Rishi Sunak: So Close To Clinching Spot, Rishi Sunak’s Major Challenge: Image Problem

Close to the attraction, Rishi Sunak's big challenge: Image problem

UK Prime Minister kicks off: Rishi Sunak will face Liz Truss in the race for UK Prime Minister.


Rishi Sunak will claim recognition for leading the UK economy through the COVID-19 crash but must overcome accusations that he is too rich and too willing to raise taxes to win the race for the position. next prime minister.

After finishing first in consecutive rounds of voting by Conservative Party lawmakers, Sunak will face Liz Truss, the British Foreign Secretary, on the votes of grassroots party members, with an announcement of who won on September 5.

Most Conservatives are enthusiastic about his long-standing pro-Brexit stance but some also suspect he deliberately created the chain of events that led to Boris Johnson’s resignation as prime minister by resigning from his ministry. Chief Financial Officer at the beginning of July.

Others in the party are unhappy with his record of lifting Britain’s tax burden to its highest level in decades, just as Britain – like other economies – is facing a squeeze. cost of living severely tightened with inflation starting to accelerate.

On top of that, some Conservative lawmakers fear that his wealthy background could become an easy target for the centre-left Labor Party in an election expected in 2024.

Two party lawmakers said there was a concerted push for “anyone but Rishi” amid fears that a politician is willing to be photographed holding a 180 pound coffee ($216). ) will struggle to attract more voters.

Patrick English, a deputy director of polling firm YouGov, says Sunak’s aloof image has contributed to his low popularity among voters – current polls thinks he’s going to lose – but his experience in running the economy can help him turn things around quickly.

“Nobody is going to make a plan public. No one is saying how they’re going to fix things,” English said. “So if he can do that, his image problem won’t be a problem at all.”

The son of an Indian doctor and pharmacist who was born in East Africa and immigrated to Britain in the 1960s, Sunak swapped a lucrative career in finance – including magic spells at Goldman Sachs and hedge fund TCI – to Congress in 2015.

In 2020, then 39, Sunak looks like Johnson’s most likely successor as he races to protect the economy from the effects of the coronavirus shutdown just weeks after he became a prime minister of victory.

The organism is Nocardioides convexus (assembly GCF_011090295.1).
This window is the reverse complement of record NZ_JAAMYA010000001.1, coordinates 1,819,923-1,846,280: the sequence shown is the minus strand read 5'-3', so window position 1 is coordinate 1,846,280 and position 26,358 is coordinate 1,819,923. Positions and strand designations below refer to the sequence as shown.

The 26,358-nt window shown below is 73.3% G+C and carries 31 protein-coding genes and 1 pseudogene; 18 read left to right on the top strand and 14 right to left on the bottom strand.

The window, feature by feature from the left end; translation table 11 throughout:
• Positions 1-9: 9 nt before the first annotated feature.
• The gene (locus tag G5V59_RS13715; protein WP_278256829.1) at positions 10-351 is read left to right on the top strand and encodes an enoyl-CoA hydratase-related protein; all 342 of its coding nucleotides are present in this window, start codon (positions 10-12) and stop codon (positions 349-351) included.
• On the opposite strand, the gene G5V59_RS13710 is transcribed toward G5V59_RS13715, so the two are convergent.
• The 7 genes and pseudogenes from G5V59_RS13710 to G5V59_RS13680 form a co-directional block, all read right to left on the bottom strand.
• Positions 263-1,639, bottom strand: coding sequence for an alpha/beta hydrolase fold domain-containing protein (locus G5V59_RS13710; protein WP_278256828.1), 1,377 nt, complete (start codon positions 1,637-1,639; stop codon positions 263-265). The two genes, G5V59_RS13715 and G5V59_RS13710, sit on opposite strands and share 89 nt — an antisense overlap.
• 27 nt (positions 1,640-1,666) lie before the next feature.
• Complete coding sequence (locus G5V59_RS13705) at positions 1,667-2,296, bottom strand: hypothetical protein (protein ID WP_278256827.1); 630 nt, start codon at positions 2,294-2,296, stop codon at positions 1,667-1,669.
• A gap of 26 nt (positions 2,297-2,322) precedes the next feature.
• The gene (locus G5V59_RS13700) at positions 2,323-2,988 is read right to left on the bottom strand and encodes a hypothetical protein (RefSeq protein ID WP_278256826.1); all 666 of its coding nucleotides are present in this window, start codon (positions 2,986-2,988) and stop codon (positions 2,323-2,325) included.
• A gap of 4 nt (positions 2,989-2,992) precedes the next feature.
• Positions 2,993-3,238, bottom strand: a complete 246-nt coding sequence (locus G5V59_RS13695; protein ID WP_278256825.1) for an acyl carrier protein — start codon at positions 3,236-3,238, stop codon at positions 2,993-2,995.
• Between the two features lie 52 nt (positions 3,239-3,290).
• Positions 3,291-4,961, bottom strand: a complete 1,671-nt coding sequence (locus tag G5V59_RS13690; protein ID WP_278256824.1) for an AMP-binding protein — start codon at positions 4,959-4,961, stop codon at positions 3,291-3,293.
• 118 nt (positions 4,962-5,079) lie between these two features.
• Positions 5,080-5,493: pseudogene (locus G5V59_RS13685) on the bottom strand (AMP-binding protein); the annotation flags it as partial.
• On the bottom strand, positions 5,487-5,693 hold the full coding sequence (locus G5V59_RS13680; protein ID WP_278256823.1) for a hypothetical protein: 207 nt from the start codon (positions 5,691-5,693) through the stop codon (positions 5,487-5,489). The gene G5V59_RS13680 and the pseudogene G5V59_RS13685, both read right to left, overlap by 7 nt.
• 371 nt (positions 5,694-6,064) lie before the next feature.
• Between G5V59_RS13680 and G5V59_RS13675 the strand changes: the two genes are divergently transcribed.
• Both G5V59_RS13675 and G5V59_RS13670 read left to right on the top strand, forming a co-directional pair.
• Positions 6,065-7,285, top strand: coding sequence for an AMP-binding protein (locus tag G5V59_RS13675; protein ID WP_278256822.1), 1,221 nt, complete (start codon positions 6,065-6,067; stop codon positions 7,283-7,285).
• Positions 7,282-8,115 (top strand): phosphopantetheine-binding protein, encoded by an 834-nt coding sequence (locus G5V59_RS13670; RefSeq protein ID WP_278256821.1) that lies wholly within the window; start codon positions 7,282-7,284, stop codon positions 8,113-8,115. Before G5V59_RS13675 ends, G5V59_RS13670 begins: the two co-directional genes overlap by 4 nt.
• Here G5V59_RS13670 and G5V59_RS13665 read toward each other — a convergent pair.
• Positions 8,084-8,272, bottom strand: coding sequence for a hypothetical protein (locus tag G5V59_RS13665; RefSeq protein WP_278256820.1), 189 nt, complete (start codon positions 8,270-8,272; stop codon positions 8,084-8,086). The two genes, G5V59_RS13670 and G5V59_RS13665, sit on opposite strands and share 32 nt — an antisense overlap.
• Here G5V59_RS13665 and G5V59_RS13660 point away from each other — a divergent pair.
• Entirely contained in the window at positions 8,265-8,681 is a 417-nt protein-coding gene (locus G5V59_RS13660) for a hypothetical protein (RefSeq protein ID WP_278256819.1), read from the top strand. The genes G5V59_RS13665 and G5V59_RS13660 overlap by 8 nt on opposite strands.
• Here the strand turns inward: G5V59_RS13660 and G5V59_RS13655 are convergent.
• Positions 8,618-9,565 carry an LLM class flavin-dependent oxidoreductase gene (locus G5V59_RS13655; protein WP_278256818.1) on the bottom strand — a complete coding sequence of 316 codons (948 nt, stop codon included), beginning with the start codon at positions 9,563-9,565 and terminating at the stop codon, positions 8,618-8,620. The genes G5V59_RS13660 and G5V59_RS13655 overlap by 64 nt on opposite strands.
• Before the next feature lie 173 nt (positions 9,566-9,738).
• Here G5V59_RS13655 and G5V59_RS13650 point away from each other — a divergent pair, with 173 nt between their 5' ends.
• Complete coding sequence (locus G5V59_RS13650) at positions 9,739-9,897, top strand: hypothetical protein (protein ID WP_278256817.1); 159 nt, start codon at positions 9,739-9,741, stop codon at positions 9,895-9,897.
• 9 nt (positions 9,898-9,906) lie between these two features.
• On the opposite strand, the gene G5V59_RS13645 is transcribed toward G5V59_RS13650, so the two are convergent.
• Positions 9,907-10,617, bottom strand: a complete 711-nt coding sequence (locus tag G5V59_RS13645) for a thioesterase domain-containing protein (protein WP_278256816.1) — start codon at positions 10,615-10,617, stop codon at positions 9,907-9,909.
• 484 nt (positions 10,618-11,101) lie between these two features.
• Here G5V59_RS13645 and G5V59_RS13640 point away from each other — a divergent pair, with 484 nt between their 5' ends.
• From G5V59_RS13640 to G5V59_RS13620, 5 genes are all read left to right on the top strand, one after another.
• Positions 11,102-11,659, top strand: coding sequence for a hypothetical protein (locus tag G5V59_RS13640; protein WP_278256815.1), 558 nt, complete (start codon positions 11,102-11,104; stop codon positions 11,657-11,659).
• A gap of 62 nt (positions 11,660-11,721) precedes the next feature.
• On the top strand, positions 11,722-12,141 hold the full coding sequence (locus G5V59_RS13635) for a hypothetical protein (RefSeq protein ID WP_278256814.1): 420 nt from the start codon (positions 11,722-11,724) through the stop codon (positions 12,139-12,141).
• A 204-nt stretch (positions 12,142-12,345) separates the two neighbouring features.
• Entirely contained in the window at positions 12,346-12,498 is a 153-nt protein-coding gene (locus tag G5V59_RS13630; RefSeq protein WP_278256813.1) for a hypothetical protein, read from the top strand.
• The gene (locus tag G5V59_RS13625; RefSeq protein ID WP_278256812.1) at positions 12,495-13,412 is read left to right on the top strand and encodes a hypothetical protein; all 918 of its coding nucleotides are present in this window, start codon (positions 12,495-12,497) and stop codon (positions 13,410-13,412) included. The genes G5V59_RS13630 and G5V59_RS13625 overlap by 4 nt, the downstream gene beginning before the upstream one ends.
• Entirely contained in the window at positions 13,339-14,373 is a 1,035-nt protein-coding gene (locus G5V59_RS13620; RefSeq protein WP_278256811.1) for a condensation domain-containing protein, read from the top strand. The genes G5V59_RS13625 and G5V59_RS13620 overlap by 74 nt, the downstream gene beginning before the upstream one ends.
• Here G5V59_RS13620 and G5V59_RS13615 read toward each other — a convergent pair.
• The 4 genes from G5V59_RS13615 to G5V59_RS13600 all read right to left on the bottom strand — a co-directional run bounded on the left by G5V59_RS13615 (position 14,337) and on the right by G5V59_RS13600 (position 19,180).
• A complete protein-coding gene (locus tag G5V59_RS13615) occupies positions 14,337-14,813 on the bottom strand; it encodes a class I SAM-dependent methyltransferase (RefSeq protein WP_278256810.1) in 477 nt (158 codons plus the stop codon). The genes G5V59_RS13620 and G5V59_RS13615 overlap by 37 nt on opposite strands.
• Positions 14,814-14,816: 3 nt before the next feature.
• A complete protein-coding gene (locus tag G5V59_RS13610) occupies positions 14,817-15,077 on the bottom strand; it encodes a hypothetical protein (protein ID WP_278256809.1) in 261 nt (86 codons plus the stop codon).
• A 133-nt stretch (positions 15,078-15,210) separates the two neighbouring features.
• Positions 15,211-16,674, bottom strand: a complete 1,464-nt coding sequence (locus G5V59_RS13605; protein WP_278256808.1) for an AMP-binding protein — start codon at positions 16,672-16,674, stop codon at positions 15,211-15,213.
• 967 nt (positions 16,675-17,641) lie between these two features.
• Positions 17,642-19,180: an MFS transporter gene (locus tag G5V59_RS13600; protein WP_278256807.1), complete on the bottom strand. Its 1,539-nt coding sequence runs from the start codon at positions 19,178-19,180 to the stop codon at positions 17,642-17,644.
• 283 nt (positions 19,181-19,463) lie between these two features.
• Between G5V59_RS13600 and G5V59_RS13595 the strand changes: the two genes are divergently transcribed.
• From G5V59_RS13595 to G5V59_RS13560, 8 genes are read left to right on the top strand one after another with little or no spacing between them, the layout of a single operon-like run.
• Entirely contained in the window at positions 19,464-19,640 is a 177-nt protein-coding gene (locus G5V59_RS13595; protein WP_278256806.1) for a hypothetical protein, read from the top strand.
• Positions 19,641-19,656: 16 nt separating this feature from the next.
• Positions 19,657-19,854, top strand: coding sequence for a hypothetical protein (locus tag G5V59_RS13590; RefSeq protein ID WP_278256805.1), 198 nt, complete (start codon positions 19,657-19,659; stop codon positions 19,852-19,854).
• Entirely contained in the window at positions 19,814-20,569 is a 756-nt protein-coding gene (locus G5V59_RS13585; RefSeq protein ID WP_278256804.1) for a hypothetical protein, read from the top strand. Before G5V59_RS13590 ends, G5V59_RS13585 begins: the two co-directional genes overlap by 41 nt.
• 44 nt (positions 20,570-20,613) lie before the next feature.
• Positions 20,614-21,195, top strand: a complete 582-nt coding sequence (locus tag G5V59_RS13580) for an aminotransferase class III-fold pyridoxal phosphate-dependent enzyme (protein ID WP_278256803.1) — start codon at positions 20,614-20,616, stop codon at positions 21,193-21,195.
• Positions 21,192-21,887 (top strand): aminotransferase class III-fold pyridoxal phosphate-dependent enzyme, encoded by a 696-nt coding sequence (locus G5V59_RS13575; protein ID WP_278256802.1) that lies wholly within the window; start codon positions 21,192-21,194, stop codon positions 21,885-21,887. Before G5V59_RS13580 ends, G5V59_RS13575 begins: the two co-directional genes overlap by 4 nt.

He eliminated the Conservative Party’s instinct for massive borrowing and averted an economic downturn.

In a photo showing the urgent sense of unity behind his rescue plans, Sunak posed outside his Downing Street office with the heads of Britain’s largest union group and a group of users. top employers.


That unity quickly dissipated as the world’s fifth-largest economy emerged from the crisis burdened with an additional £400 billion ($480 billion) in debt and then plunged into a cost-of-living crisis that fueled demand. greater than for the public purse.

Sunak insists its priority is fixing public finances and offered almost no further assistance to the hardest-hit households in a budget update in March this year, bowing only to the pressure. increasing force and rushed to introduce additional measures in May.

At the time, Sunak’s popularity had hit rock bottom after he was fined for violating COVID lockdown rules and confirmed that he had a US Green Card while serving in the UK government, raising questions about whether he sees his long-term future in England.

Sunak’s personalized branding on his social media posts during the pandemic, showing the support the government is providing to millions, has also been a highlight for many lawmakers .

Most disastrously, his wife – the daughter of a wealthy Indian businessman – was revealed to have non-resident tax status in the UK, at a time when Sunak was raising taxes.

But he argues that only he has the experience to get Britain through the looming recession, or possibly recession.

Sunak has dismissed promises of immediate tax cuts by rivals in the Conservative leadership race but says they will be achievable once Britain gets inflation under control, which will soon hit two. numbers.

Craig Watkins, chief executive of Kantar Public UK, said his company’s poll showed that Conservative voters were not asking for an income tax cut but wanted more targeted measures. such as value-added tax cuts on energy bills and fuel taxes.

“It’s a tax break from things that have gone up a lot,” says Watkins. “Reducing income taxes is not a priority compared to those two.”

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